Farm invasions as a form of political control

Jul 10, 2011

One of the unfinished businesses of Zimbabwe's land reform exercise is to establish confidence amongst new farmers that their tenure is secure and can be legally protected when contested. However, that basic requirement for long-term farming development seems to clash against the need in some quarters to maintain tenure on farms as a political tool of control.

'Security of tenure' has been much-talked about with regards to the new landholding patterns since 2000. Officially expropriated farmland now belongs to the state, with new farmers occupying it on the strength of occupancy 'offer letters' or leases. However, given the violent capriciousness of the land invasions by which many white farmers were moved off their former farms, it will take a long time of stability before it is clear that the new system of landholding is legally defensible. This in turn affects the confidence to invest in long-term ways on the farms.

Adding to the uncertainty is the fact that there does not seem to be an official cut-off point for invasions. Not only do some of the remaining long-established white farmers continue of threats to their continued stay on their farms, but there are also occasional 'counter-invasions' against some of the new black land owners.

An interesting example is that of Tracy Mutinhiri. As a deputy minister and senior member of ZANU-PF, she should theoretically one of the most secure of the new landholders. But a group of farm invaders claiming to act on the instructions of Sydney Sekeremayi, a more senior government and ZANU-PF official, are reported to have visited her farm in preparation for chasing her off.   

On what basis? She is suspected of being 'sympathetic' to the MDC party with which ZANU-PF is in contentious coalition with! It is said she is one of the ZANU-PF members of parliament who voted with the MDC bloc to make it possible for an MDC MP to win the position of Speaker of parliament over the ZANU-PF candidate.

That the vote was by secret ballot, making it impossible to be sure who voted for whom, is of little consequence to Mutinhiri's ZANU-PF accusers. Nor are they impressed by the argument that such cross-voting is a normal part of democracy even if it annoys party leaders expecting blind loyalty.  

It is bad enough that she has been 'convicted' of a dubious 'crime' for which there cannot be any hard proof. But even if she were 'guilty' as charged by hardliners in her party, it is fascinating that this can be considered legitimate grounds to deprive her of the 'privilege' of holding on to her farm. Clearly there are influential political actors who regard the 'right' to occupy choice farmland to be based more on political affiliation and loyalty than on any other basis.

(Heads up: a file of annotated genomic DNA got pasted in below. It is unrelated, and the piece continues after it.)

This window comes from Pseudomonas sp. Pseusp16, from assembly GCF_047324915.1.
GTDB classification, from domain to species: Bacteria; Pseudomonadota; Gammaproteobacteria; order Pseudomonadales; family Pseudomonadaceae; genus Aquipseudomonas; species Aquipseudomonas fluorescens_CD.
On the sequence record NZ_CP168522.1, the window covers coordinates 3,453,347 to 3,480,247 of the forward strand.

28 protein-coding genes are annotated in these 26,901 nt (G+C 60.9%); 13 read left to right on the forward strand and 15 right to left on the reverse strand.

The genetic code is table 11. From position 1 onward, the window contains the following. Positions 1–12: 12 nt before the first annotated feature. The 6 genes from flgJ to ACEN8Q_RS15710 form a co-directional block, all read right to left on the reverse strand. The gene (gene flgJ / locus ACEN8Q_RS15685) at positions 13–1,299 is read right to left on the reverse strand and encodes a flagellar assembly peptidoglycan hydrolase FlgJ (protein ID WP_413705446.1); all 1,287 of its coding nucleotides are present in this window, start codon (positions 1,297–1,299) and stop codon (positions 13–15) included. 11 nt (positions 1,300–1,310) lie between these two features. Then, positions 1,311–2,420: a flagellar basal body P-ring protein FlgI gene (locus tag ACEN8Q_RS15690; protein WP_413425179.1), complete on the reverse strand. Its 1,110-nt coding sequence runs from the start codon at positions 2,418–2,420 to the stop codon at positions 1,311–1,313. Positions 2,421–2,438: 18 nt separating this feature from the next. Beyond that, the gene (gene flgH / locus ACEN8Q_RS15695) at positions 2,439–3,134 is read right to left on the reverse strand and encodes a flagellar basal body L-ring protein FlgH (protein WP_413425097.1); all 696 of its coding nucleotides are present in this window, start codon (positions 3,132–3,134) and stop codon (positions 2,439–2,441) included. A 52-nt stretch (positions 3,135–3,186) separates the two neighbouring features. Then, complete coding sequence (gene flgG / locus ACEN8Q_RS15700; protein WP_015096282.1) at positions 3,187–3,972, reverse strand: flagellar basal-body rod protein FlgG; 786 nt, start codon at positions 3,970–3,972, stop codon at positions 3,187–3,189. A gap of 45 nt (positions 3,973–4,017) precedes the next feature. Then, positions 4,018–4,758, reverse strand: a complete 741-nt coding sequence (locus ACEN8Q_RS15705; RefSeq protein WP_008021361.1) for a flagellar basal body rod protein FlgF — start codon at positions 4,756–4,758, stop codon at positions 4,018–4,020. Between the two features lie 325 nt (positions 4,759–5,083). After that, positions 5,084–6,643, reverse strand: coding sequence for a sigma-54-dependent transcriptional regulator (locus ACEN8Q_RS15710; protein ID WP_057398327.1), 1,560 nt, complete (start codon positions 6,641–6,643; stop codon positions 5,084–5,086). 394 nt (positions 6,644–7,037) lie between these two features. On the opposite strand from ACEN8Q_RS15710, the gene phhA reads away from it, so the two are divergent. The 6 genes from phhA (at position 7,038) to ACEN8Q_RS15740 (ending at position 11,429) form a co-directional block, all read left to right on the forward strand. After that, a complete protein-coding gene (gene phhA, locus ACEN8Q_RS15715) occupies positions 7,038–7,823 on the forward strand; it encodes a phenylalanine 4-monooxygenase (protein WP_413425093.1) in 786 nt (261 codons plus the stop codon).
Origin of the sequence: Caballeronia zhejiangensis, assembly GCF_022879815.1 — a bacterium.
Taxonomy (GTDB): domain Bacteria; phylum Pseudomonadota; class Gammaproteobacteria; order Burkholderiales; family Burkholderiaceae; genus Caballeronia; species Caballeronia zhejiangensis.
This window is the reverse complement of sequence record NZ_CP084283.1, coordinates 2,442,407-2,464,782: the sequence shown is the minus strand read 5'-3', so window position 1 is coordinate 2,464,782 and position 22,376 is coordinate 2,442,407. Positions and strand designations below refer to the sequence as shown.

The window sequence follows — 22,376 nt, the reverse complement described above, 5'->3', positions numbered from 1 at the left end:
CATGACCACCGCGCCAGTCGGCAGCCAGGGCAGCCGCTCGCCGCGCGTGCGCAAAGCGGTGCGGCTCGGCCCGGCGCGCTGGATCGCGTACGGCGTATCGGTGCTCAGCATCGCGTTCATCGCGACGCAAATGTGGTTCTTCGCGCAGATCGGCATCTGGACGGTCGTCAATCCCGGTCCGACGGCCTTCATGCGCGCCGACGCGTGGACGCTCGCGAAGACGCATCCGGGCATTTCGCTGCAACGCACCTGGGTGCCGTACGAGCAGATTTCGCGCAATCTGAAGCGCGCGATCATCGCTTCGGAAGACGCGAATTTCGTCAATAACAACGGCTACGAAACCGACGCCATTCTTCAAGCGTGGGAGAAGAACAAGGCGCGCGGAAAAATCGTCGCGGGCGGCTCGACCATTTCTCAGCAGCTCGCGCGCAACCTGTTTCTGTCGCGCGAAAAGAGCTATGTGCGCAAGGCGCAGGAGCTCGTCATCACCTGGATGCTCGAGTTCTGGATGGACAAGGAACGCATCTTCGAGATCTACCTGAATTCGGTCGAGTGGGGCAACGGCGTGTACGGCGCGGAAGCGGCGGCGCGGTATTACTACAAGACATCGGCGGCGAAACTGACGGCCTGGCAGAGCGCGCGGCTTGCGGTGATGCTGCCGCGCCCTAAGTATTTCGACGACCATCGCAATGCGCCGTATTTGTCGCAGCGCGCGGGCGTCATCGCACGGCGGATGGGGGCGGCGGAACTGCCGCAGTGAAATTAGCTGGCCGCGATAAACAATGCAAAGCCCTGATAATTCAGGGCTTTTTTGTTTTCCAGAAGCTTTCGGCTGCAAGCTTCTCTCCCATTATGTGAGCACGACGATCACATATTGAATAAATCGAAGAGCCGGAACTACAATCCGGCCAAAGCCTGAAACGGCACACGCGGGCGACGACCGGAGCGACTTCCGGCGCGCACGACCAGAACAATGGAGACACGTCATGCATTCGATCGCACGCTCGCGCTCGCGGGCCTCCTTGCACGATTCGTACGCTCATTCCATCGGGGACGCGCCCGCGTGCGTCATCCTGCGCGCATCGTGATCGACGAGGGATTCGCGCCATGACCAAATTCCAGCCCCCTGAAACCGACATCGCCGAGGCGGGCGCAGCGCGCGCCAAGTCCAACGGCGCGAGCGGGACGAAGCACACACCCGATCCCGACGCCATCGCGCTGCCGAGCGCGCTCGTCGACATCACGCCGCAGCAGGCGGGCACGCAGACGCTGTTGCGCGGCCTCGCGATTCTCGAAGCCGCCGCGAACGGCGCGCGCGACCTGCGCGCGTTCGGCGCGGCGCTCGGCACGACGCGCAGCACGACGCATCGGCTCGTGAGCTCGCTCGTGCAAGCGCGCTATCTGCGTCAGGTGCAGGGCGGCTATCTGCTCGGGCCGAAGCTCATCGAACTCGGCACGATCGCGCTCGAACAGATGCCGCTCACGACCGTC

Does she have 99-year lease or does she merely occupy the farm on the basis of her political position? If the former, can the lease legally protect her from being 'invaded' off her farm, or will the fact that she appears to have lost her 'good standing' in ZANU-PF weigh more against her than the lease protects her? If her right to remain on the land is legally upheld, would the police be able to protect her against invading mobs, especially if they are acting on the instructions of powerful politicians?

Some of those whose landholding is newly threatened are compromised by the fact that they once used the same type of political muscle in use against them today to chase off their white predecessors, as well as black competitors for choice, well-developed farms.

If a senior politician can be threatened with dispossession of her farm on such flimsy political grounds, what confidence can an ordinary, un-politically connected new farmer have that they are safe and secure to make long-term plans and investments?

The fact that these questions do not yet have clear cut answers that everybody can be confident about is evidence of how far the land reform exercise still is from instituting a new sense of 'security of tenure' to replace that of the pre-reform title deeds.  

Regardless of how Mutinhiri's immediate predicament is put to rest, it will send a chilling reminder to new farmers that whatever legal document they hold as proof of their right of occupation, the politics of land reform are far from finally settled, and that they would be wise to keep this in mind in how they plan.

The continued uncertainty on such fundamental issues is one of many impediments to a full restoration of the confidence needed to build a new system of commercial farming in Zimbabwe.    


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